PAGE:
These plants have adapted themselves to the harsh conditions of the Mojave desert very well. Most of the plants found here are either xerophytes (i.e. plants with spongy, shallow roots in which water is stored for future use), and phreatophytes (i.e. plants which sport long taproots which help them obtain water from deep inside the ground). Xerophytes have very few leaves, and instead are typically characterized by the presence of thorns or spines which help them reduce transpiration and save water. The phreatophytes, on the other hand, have roots which reach a depth of 20ft at times and help the plant obtain water from the water table. Other than xerophytes and phreatophytes, desert perennials are also found here in abundance. These perennials are adapted to go into dormancy mode for a part of the year, typically during the dry season, to tackle the issue of water scarcity. All these adaptations make sure that the species of plants enlisted above survive in this dry, arid desert.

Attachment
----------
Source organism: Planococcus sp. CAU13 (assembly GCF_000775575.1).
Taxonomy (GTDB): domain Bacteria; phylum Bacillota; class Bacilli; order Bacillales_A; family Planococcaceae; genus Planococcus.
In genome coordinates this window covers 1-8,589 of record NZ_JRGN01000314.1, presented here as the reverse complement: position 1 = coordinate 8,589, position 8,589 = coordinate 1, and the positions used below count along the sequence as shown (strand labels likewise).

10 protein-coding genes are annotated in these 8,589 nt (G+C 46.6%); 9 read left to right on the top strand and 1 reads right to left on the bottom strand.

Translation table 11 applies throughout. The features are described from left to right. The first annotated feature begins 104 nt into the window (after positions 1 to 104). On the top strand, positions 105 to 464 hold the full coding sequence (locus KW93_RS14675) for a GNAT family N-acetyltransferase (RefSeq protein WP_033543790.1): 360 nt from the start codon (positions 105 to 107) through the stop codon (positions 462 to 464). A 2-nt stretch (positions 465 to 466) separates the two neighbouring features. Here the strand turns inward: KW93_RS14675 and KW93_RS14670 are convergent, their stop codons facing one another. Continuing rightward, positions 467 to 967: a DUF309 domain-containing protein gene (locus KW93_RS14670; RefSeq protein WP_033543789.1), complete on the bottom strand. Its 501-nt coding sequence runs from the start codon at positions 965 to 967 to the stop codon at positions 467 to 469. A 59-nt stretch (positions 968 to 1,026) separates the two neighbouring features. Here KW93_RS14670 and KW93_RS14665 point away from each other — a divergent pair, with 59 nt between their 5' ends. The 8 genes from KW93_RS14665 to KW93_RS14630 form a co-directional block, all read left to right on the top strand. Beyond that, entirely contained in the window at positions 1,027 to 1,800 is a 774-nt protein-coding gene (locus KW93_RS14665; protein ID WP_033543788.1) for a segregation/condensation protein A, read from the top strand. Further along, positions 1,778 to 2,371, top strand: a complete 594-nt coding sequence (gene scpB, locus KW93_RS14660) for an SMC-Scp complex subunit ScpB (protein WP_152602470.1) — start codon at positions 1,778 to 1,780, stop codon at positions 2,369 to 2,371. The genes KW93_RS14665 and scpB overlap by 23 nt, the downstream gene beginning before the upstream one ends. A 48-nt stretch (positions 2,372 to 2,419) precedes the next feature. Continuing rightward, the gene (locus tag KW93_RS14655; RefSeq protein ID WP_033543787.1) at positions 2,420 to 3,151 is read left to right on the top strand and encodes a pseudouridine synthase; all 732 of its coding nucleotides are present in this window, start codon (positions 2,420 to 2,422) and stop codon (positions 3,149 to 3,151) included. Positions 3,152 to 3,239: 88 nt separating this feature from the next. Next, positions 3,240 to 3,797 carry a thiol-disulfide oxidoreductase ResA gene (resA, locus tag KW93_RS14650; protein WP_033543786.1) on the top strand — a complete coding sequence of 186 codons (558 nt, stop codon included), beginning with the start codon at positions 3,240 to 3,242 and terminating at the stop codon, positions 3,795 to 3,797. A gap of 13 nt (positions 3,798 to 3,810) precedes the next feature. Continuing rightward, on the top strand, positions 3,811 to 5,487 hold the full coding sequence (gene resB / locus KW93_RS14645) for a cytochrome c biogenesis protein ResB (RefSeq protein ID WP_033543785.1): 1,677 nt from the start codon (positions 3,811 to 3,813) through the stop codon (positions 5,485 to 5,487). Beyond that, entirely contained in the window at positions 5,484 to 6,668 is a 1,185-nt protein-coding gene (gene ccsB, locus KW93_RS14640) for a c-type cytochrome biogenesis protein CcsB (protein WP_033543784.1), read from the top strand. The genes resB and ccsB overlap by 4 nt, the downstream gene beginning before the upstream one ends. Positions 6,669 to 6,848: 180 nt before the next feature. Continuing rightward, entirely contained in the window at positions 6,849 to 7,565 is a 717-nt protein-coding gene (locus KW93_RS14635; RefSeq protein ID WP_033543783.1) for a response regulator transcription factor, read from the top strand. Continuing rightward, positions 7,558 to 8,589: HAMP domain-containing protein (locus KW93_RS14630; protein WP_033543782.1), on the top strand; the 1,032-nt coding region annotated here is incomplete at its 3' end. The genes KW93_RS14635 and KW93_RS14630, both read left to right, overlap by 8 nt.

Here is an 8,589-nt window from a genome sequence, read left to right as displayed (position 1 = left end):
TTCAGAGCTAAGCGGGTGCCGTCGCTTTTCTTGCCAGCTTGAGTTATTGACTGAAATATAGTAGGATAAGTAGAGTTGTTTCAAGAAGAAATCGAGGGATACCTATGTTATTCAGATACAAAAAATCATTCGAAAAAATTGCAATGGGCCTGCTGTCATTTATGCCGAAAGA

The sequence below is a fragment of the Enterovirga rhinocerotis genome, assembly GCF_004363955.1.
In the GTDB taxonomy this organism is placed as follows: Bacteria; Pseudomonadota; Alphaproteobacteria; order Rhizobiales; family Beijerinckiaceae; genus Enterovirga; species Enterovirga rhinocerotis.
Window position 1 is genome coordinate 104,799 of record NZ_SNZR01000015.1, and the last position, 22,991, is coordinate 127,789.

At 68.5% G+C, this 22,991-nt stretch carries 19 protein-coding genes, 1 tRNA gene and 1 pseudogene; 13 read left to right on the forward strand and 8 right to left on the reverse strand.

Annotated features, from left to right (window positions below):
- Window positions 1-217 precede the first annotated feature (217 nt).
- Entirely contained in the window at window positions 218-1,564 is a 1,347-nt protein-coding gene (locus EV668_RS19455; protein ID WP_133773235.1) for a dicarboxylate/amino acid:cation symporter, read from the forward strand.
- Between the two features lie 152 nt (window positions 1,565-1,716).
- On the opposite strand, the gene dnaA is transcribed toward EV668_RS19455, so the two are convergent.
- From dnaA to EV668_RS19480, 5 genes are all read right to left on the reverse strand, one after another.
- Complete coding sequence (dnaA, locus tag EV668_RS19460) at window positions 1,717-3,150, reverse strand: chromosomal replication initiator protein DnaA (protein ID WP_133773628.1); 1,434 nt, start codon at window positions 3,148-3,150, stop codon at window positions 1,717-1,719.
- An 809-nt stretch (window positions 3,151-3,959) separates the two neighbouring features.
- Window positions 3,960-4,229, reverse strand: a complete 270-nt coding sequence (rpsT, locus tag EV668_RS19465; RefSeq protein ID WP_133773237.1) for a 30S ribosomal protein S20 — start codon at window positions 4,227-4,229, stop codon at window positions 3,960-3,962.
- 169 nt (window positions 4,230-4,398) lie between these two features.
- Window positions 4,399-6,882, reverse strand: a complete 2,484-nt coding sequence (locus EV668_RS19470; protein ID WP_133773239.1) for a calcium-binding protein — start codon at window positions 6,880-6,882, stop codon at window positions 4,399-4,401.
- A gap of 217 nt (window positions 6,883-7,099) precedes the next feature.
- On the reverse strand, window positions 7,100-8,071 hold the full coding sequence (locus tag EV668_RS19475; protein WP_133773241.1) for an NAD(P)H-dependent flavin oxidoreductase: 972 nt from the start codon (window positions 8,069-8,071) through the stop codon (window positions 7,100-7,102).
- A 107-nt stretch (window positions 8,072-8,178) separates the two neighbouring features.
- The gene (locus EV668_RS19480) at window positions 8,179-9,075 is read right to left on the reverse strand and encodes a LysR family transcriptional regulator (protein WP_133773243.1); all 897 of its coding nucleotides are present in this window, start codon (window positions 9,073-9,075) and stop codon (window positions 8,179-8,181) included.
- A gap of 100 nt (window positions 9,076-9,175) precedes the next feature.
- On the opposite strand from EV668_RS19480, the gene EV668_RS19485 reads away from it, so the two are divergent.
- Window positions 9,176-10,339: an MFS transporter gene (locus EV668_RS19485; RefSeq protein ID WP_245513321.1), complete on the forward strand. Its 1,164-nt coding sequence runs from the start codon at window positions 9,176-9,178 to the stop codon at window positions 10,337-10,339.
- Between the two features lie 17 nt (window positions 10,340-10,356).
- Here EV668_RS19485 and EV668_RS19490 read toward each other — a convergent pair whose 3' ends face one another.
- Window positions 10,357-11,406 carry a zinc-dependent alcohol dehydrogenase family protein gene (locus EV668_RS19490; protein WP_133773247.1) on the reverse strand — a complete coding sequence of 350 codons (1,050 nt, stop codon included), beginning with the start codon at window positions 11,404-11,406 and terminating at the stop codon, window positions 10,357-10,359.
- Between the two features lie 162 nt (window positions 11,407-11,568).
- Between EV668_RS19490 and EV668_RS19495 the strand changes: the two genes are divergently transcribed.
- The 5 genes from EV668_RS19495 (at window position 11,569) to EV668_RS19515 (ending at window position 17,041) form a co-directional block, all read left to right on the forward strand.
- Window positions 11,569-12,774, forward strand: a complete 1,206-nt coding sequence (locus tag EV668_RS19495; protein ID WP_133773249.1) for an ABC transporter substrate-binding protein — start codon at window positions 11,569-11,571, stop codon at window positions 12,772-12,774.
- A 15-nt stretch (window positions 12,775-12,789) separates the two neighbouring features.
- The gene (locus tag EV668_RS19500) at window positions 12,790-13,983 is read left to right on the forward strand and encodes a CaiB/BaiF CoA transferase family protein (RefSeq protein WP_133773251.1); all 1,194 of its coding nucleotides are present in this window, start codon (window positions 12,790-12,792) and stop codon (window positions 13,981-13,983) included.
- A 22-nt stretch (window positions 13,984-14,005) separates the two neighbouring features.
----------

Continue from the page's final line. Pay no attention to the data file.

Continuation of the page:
The desert biome is not as rich in terms of biodiversity as the rainforest biome, and that is something which can be attributed to the fact that the abiotic factors of desert biome are pretty harsh as compared to the same in rainforest biome. However, there do exist some species which are found in deserts; most of which are endemic to this biome. While some of the species found in the Mojave Desert are endemic, there also exist some which are found in all the deserts of North America..... or the world. These animals are able to survive in the harsh environment of the Mojave because of their specific physical and behavioral adaptations which help them survive the harsh conditions prevailing here. Given below is a list of Mojave Desert animals which has some of the most popular species found in the desert, enlisted in it.
Some Other Mojave Desert Animals
Black-tailed jackrabbit (Lepus californicus) Burrowing owl (Athene cunicularia)
California kingsnake (Lampropeltis getula californiae) Common chuckwalla(Sauromalus ater)
Common side-blotched lizard (Uta stansburiana) Cougar (Puma concolor)
Coyote (Canis latrans) Desert bighorn sheep (Ovis canadensis nelsoni)